Freedman, Van Dusen and Aldisert, Circuit Judges.
The parties had entered into a written agreement on May 3, 1966, which provided that appellants purchase certain Virgin Islands real estate for $42,300.00. The sale was subject to approval by the probate court with a closing date scheduled on or before June 30, 1966. Upon default by the purchasers, the seller was given "the right either to demand the full price agreed upon by specific performance of the contract, or to terminate this agreement by written notice and retain the down payment as liquidated damages." The down payment of $3.,950.00 was actually paid subsequent to the June 30th closing date.
Although appellants took possession following the signing of the agreement, there was a change in heart and at various times in late 1966 and early 1967 appellants requested and were granted the right to assign the sales agreement. After probate court approval of the sale had been obtained, both parties listed the property for sale with real estate brokers, and it was eventually sold to a third party for $38,500.00. Thereafter, when appellants filed an action for the return of the $3,950.00 hand-money, the owner-appellee counterclaimed for the difference between the contract price and the amount actually realized at the ultimate sale.
The District Court found in favor of the counterclaimant in the amount of $6,110.00, reflecting the difference between the two sales agreements and the expenses of the concluded sale.*fn1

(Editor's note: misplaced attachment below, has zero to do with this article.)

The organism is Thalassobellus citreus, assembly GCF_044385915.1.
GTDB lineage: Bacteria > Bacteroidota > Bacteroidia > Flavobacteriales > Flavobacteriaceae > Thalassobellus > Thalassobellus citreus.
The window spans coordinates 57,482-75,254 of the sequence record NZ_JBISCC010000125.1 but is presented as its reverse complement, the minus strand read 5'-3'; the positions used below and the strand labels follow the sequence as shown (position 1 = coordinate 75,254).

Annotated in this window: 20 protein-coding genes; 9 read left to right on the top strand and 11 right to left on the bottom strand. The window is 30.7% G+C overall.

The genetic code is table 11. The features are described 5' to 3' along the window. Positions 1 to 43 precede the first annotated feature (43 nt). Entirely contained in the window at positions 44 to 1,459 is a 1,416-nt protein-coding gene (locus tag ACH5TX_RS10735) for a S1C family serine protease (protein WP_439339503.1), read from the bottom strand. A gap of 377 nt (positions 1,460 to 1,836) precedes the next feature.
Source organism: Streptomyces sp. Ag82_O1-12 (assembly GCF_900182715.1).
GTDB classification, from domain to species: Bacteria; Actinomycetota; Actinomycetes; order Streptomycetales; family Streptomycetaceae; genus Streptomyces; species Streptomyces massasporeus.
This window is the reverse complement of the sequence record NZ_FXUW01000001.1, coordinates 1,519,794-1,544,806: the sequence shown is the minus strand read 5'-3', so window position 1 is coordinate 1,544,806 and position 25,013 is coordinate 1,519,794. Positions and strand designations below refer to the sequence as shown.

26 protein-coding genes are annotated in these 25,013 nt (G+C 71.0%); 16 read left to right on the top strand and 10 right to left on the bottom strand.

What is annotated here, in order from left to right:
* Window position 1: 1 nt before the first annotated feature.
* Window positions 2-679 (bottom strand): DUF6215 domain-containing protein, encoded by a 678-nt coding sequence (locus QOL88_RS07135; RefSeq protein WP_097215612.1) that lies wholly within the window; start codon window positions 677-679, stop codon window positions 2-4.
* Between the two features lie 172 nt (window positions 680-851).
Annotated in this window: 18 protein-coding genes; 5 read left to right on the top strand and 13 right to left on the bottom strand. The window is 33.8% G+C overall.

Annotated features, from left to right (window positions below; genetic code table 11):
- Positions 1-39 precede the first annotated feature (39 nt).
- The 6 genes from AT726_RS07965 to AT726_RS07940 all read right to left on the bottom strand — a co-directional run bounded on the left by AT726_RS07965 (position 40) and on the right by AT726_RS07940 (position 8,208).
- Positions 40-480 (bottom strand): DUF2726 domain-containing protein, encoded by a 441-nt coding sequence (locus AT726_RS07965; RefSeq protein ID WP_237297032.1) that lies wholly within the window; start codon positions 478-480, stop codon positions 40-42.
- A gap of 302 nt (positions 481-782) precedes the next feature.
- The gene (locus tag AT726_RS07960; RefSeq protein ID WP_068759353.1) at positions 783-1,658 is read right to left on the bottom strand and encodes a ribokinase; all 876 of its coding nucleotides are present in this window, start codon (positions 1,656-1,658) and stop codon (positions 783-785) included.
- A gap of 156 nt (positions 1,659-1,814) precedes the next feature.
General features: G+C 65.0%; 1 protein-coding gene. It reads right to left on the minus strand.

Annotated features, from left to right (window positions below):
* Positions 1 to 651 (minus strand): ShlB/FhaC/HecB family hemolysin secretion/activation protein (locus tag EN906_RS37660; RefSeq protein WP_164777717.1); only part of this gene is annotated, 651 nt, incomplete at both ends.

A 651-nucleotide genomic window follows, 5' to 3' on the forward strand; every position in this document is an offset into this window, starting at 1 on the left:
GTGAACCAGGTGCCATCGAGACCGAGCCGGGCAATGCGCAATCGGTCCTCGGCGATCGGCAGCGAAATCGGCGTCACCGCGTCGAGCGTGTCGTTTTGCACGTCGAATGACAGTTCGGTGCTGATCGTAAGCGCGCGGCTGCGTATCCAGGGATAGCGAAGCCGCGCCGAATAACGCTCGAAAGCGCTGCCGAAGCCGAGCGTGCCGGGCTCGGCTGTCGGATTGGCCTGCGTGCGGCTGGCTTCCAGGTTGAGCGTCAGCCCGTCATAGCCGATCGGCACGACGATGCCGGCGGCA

Appellants contend that since the title to the property was not clear and merchantable on June 30, 1966, and did not become so until court approval of the sale in November, they were entitled to rescind the contract as they purported to do in October without the necessity of tendering the defendant the balance of the purchase price.
The court properly held that under the applicable statute in the Virgin Islands, 15 V.I.C. §§ 5 and 491, the owner had full power to sell and convey the real estate without leave of court,*fn2 stating that "it was incumbent upon the plaintiffs to make a tender of the balance of the purchase price before they were in a legal position to rescind the contract and secure the return of their deposit. 55 Am.Jur., Vendor and Purchaser, § 601."
An alternative argument now being advanced is that the recovery of the appellee should be limited to the amount of liquidated damages set forth in the agreement. The record discloses that after the original sale was not consummated, both parties apparently were advised by respective counsel that the measure of damages would be the difference between the contract price and the fair market value of the property, that appellants were required to mitigate damages by finding another purchaser, that both parties took overt steps to obtain such a purchaser, and that one was ultimately found. Such conduct compels the conclusion that neither party intended the liquidated damage provision to apply under the circumstances.